I'm being asked by the company I work for to extend my notice period. I'm not outright against it (in fact it's somewhat flattering in a way) but it has made me wonder what a typical notice period might be for a C# software developer?

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    What are they trading for this? – SHug Apr 27 '11 at 9:41
  • Well nothing directly. I have been very fortunate to receive a payrise recently, but discussions about that didn't include the extension to my notice period (and in fact the extension was asked of me some time ago, but I never signed and returned the agreement). Again, I'm not concerned about it particularly, but wondered what others in a similar position to me have. It just seems like the jump from one month to three months is quite a big one all in one go. – Neil Barnwell Apr 27 '11 at 11:29
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    it's huge, definitely not worth the hassle unless you're getting something good in return. – RYFN Apr 27 '11 at 11:44
  • To prevent this from being too localized, make it relative to what is normally acceptable for all jobs. – JeffO Apr 27 '11 at 11:58

I think 1 month is typical, for more senior people (not just software developers) 3 months is not unusual. I've never seen anything longer than that except for director level, where it could be 6 to 12 months.

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    +1 Its sad that the companies that demand 3 months notice are the same ones that push for a 2 weeks or less notice for new hires.Its like WTF? – Aditya P Apr 27 '11 at 9:27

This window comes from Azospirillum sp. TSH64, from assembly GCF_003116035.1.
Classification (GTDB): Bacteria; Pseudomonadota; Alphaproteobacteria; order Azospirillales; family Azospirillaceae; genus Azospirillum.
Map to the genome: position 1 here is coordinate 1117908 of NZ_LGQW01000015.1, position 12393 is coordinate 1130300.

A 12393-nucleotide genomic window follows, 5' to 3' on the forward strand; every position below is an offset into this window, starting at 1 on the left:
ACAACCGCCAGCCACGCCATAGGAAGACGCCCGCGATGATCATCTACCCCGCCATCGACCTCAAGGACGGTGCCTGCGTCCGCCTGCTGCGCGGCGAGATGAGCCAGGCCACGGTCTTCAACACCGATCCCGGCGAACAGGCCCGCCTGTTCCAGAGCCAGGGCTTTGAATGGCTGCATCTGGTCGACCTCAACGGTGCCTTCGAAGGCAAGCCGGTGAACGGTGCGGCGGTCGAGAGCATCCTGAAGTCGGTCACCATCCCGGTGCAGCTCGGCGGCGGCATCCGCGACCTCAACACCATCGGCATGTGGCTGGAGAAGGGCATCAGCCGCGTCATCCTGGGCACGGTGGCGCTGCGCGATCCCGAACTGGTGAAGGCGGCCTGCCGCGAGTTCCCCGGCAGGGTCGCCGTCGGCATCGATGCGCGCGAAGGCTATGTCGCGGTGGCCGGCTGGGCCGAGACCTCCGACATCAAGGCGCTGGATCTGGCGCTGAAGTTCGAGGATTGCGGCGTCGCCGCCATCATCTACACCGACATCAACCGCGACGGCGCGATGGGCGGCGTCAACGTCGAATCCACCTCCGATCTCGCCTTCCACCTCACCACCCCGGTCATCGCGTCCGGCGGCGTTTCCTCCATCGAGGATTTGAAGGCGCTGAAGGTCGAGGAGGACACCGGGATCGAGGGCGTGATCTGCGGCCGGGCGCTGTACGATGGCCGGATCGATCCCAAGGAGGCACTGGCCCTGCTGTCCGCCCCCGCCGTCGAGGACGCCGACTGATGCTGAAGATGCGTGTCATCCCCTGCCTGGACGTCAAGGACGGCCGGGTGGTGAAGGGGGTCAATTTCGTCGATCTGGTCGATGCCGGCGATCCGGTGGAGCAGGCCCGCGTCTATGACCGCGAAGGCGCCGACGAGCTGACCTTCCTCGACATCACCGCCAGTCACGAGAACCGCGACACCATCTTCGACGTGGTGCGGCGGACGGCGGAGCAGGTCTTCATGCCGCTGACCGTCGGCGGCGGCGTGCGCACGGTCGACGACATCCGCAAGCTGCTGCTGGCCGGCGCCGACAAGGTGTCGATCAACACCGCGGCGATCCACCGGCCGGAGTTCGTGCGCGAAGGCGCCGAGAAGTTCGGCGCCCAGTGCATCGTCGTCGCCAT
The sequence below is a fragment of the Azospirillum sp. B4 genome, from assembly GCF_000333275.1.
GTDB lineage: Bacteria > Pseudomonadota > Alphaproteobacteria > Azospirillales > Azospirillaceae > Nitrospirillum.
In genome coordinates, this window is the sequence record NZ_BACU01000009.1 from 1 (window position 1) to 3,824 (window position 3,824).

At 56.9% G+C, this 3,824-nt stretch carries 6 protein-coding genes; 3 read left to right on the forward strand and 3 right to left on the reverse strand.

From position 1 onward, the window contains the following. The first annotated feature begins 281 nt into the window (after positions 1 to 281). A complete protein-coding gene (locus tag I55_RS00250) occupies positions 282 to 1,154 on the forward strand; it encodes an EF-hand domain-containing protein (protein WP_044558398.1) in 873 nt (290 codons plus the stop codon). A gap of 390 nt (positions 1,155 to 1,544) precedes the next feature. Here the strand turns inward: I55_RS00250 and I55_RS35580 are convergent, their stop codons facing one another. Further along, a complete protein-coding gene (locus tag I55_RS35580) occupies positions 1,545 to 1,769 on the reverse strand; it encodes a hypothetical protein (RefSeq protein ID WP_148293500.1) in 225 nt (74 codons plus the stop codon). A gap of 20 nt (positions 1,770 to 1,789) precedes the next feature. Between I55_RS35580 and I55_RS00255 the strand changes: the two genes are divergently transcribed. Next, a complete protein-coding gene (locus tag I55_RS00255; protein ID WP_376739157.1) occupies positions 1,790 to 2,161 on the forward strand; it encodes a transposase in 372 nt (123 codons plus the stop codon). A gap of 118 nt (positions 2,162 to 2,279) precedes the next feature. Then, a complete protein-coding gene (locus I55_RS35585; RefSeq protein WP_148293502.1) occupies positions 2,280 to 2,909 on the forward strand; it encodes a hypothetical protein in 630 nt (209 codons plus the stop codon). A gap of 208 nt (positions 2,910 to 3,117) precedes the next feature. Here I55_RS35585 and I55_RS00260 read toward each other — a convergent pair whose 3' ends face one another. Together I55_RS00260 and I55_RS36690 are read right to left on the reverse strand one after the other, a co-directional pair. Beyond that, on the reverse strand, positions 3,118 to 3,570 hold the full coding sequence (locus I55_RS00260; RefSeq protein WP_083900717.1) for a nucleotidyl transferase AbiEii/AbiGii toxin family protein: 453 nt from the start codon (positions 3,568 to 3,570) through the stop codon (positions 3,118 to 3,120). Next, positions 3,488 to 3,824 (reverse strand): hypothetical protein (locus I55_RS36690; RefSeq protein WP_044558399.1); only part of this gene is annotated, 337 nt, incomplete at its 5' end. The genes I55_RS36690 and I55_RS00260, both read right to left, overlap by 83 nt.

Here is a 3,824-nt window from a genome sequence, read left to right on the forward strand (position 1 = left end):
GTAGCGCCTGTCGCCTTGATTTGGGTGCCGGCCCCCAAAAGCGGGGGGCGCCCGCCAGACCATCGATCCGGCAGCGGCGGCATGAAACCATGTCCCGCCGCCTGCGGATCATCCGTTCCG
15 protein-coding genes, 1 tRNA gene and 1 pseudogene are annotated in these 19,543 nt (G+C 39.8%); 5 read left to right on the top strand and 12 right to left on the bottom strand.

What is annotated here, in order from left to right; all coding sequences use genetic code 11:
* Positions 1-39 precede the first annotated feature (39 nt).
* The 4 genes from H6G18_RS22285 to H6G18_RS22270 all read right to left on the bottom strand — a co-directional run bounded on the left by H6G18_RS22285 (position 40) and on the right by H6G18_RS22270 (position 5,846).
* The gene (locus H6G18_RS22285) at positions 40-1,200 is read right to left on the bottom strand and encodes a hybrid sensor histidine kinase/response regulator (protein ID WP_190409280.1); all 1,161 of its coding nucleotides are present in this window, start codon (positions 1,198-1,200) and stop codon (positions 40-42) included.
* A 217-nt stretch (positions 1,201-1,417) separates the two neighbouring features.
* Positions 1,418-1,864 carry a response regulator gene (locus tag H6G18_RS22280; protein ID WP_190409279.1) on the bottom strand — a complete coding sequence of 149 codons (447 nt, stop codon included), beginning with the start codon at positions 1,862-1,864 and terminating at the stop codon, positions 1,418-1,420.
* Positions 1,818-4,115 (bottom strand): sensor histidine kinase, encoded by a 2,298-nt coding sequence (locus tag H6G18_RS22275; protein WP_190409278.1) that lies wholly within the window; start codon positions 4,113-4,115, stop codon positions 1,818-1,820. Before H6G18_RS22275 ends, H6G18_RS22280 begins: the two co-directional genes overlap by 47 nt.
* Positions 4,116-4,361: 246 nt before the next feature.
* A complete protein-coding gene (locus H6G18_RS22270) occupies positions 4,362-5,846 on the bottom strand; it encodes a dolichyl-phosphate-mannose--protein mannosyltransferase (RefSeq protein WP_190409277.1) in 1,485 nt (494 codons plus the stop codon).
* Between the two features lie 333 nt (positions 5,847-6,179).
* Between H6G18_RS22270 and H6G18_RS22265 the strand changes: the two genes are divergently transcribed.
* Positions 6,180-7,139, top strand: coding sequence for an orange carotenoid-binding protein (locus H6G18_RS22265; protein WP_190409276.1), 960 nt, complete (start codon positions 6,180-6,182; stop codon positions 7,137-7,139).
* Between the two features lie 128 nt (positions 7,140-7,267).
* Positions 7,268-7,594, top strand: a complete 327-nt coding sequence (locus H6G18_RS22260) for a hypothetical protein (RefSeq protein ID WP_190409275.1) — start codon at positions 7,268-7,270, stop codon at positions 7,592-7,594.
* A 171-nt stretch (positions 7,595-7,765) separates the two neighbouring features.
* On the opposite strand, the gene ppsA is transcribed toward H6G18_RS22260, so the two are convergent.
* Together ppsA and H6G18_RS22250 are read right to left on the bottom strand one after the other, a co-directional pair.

• @AIG that's why we have laws here that require companies to give notice at least twice as long in advance as they require from employees. So if they want a 3 month notice period from me, they have to give me at least 6 months notice when terminating me (firing because of things like fraud excluded of course). – jwenting Apr 27 '11 at 10:37
  • @jwenting nice laws.I was referring to the huge difference between hiring policy verses notice periods. – Aditya P Apr 27 '11 at 12:29

2 weeks is bare-minimum in the US (you may want your question to be less localized and made relative to what is considered standard) for most jobs. I'm relocating, but want to work remotely for my current company. They've asked for 3 months notice if I leave within the next 9 months. I couldn't sign that fast enough. There are no penalties stipulated.

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A month is the standard notice period for most jobs in the UK.

Have you handed in your notice, or are they realising your value to them?

I'd be looking for something back from them if you haven't even handed in your notice yet.

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  • I've not even been considering handing in my notice, tbh. I had a letter some time ago that I totally forgot to reply to and have today received a reminder. My title is "Software Developer" but I do get involved in lots more than just writing code, so I guess I'm fairly valuable. It just seems like the jump from one month to three months is quite a big one all in one go. – Neil Barnwell Apr 27 '11 at 11:32